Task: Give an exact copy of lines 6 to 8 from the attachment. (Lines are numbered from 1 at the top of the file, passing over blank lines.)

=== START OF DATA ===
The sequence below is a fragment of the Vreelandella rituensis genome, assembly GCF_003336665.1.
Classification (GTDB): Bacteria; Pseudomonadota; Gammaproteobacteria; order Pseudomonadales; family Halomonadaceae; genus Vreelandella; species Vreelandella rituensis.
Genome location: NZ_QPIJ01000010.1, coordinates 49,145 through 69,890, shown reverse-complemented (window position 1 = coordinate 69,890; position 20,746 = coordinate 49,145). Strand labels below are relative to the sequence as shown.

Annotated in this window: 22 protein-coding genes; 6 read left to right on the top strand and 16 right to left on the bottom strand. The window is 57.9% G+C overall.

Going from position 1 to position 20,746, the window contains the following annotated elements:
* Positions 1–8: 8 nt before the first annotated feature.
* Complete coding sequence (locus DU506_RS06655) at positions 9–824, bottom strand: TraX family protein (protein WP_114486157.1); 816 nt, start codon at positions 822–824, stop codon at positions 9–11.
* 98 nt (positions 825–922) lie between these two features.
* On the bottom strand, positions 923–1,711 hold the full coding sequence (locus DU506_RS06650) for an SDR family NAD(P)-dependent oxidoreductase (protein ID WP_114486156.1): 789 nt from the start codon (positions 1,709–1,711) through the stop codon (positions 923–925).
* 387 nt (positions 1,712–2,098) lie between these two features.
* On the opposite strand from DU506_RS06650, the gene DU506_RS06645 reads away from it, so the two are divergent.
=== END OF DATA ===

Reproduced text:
* Positions 1–8: 8 nt before the first annotated feature.
* Complete coding sequence (locus DU506_RS06655) at positions 9–824, bottom strand: TraX family protein (protein WP_114486157.1); 816 nt, start codon at positions 822–824, stop codon at positions 9–11.
* 98 nt (positions 825–922) lie between these two features.